Five before Midnight

This site is dedicated to the continuous oversight of the Riverside(CA)Police Department, which was formerly overseen by the state attorney general. This blog will hopefully play that role being free of City Hall's micromanagement.
"The horror of that moment," the King went on, "I shall never, never forget." "You will though," the Queen said, "if you don't make a memorandum of it." --Lewis Carroll


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Location: RiverCity, Inland Empire

Tuesday, August 31, 2010

Riverside Councilman Steve Adams Focus of Ethics Complaint by "Amoral" People

Update: Asst. City Manager Tom DeSantis is on his way out of city employment. The city transitioning him out in a series of steps but he's leaving amid a sea of controversy stemming back a while. More to come about the employee who became the latest domino to fall in River City. Barely one week after a controversial closed session by city council addressing a personnel lawsuit filed by a former police employee.

No real reason given yet by his boss, Brad Hudson but was this the ultimate push under the bus?

UPDATE: Major 7.4 quake in Christchurch, New Zealand with lots of major damage reported. But family's okay, just shaken up and there's no water and lots of broken things.

UPDATE: It's official...Jeffrey Greer formerly of the LAPD is now deputy chief in Riverside and will work in the field operation's side of the department. Asst. Chief Chris Vicino will be starting his job on Sept. 3 while Greer is set to start working on Sept. 17.

The new deputy chief

UPDATE: City transfers handling of WI FI service but experienced service problems within one hour of the transition. Repair crews were dispatched to handle the interruptions in service with an ETA unknown at this time. At least one neighborhood out of service for second day. But that outage is currently being repaired.


"It's illegal for us to interfere in personnel matters."

---Riverside Councilman Steve Adams under oath in January 2010

[Riverside Councilman Steve Adams called the filing of ethics complaints against him by "amoral" people, a plot to discredit him and help his political rival, John Brandriff who's running against him in next year's election. ]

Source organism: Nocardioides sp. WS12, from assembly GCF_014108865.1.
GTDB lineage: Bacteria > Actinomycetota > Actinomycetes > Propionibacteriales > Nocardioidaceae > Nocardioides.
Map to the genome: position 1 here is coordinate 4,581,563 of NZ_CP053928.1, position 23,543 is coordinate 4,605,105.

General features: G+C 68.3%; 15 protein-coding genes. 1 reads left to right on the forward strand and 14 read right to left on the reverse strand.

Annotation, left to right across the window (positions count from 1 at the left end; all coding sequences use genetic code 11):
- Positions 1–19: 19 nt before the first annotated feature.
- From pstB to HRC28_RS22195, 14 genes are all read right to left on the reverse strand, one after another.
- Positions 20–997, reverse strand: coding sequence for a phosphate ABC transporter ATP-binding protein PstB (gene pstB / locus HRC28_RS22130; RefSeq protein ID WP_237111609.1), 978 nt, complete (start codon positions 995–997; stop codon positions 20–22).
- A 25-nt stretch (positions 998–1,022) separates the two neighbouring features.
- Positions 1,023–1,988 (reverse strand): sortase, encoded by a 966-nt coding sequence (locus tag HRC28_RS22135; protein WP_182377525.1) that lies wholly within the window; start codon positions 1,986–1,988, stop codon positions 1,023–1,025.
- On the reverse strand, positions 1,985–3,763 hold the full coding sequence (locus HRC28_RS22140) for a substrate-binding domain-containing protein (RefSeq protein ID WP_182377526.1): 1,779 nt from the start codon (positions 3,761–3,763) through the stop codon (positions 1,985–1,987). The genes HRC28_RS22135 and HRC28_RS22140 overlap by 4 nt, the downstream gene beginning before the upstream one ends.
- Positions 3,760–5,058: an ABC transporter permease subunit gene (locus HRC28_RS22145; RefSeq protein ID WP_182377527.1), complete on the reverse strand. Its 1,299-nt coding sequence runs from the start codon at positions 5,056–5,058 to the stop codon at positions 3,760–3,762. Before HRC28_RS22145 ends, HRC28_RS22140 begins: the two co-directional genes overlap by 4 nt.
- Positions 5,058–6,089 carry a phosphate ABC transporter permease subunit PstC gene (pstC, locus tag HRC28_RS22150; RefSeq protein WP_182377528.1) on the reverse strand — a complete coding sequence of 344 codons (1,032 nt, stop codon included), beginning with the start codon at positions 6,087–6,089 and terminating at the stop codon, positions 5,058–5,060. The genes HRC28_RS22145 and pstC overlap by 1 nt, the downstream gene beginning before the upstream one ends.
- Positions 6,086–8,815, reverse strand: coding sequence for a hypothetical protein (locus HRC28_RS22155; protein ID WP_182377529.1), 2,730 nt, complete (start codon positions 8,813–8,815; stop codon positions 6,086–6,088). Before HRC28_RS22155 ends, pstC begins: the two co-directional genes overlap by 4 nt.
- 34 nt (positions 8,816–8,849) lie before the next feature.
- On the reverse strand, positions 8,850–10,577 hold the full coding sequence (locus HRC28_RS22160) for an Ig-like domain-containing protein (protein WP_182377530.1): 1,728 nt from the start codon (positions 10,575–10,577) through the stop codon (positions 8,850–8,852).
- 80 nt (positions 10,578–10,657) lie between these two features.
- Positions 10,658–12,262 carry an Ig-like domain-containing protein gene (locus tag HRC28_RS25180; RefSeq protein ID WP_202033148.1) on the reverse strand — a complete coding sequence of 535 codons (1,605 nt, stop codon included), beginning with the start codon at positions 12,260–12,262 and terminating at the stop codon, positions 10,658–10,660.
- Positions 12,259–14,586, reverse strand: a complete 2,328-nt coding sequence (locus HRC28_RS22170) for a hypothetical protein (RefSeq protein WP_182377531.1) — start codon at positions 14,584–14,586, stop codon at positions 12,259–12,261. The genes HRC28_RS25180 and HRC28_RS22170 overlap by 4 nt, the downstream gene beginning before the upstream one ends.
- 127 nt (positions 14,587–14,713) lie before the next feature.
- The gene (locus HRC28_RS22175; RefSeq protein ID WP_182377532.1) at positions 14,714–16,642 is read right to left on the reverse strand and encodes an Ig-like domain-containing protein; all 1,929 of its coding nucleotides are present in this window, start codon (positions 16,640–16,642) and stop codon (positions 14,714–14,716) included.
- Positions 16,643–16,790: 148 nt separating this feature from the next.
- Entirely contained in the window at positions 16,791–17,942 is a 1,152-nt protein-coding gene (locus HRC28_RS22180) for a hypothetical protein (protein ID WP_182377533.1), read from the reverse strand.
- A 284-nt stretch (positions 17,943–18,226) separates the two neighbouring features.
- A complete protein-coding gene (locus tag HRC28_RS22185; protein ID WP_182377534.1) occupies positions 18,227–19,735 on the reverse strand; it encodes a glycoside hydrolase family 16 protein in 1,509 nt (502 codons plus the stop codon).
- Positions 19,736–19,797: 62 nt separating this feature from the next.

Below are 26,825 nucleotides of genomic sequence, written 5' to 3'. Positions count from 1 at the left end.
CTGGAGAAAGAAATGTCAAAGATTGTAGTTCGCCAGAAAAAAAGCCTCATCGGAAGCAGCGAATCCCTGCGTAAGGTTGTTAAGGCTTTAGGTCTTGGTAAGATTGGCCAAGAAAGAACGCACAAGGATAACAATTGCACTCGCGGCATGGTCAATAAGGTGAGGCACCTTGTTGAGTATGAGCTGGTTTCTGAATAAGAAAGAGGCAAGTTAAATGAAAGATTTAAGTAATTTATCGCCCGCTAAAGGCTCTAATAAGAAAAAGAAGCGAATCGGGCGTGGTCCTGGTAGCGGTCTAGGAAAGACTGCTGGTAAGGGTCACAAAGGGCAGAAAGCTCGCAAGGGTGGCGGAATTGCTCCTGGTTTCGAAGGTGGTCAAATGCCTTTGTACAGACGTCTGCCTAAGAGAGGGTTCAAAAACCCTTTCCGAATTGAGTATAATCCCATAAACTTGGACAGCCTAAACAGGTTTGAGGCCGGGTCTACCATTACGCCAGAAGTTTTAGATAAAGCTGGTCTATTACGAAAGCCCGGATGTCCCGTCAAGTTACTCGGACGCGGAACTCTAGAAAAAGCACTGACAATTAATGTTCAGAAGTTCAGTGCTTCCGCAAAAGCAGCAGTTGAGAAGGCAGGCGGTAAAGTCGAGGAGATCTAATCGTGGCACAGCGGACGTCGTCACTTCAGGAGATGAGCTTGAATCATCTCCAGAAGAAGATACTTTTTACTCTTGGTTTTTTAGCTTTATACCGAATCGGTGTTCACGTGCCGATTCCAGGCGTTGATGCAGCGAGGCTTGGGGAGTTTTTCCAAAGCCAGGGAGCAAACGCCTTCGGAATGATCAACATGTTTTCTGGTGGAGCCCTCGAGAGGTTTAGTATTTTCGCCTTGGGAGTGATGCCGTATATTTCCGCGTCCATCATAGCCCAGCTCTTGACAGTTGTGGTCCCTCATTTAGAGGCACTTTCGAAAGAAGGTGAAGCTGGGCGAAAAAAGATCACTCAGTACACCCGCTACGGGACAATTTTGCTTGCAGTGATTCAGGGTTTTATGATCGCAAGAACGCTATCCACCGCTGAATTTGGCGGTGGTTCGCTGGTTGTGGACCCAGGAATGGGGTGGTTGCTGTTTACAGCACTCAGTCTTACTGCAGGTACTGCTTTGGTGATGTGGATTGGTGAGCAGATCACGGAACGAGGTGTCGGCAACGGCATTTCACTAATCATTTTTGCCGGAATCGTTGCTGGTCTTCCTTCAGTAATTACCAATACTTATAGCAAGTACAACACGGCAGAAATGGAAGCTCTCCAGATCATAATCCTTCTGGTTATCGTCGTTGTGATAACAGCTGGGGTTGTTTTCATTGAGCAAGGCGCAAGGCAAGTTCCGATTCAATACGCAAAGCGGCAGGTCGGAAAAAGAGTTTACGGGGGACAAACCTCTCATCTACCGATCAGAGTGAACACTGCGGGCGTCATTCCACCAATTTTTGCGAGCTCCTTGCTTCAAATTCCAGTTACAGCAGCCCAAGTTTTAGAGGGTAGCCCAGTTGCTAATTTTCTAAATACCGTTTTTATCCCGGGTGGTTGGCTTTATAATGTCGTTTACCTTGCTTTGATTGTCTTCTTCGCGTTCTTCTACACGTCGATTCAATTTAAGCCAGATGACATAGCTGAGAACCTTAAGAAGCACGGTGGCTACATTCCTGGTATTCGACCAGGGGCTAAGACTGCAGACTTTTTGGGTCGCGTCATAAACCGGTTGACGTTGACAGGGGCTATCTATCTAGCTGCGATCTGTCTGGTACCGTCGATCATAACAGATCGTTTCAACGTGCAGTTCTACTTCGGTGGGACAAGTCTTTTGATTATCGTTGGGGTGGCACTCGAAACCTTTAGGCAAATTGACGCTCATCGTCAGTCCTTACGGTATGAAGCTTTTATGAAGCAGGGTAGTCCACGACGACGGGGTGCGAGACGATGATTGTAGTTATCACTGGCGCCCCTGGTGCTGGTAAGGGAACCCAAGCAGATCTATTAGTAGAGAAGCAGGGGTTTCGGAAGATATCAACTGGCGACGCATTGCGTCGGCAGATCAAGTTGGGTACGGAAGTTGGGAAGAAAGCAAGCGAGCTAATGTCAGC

Riverside Councilman Steve Adams has apparently been born with a golden tongue. Or perhaps he gained one and honed it while serving on the city council because you can always count on him for interesting comments and very memorable sound bytes. Because most politicians when quoted in response to ethics complaints being filed against them would just say that the process is there to be utilized by city residents and that he remained confident that he would be able to clear himself of the allegations.

But not Adams. That would be much too boring.

He waxed plenty in the Press Enterprise article about two ethics complaints that were filed against him by local community groups. Calling those who filed complaints against him "amoral" and making accusations that essentially a small cabal of city residents are manipulating the ethics complaint process to undermine his election efforts and to run the city. Only a politician who's been implicated in as many messes as Adams apparently has been would look at an ethics complaint filed against him as some conspiracy to run the city and interfere with his election process. This amid, concerns raised by many city residents in different venues about how city officials are running the city amid their acquisition of perks that many city residents were never informed about being part of the job. But it has nothing to do with that of course, it's all about thwarting his political ambitions. It's not about the distrust that city residents feel about their government because of the surfacing of what Adams dismissively called "old news", it's all about him.

To read what Adams has to say about anything is to get to know him a little bit.

Here's a little warning, do not read the article while drinking your morning coffee because it's been known to induce some laughter because the problems not with city residents, it's with what's been happening and with what's come to light in city government. Adams for whatever reason remains oblivious to that despite the fact that his name's come up several times. by saying that he hasn't received a single phone call or email from any of his constituents about what's been going on in the city. If that's the case, perhaps that's because his constituents are too busy contacting other people about these concerns than their elected representative that until he ran for election, allegedly didn't seem to spend as much residential time in his own designated ward. Maybe that's why he has up to 100 miles a day mileage on his city-issued vehicle, the most of any city official.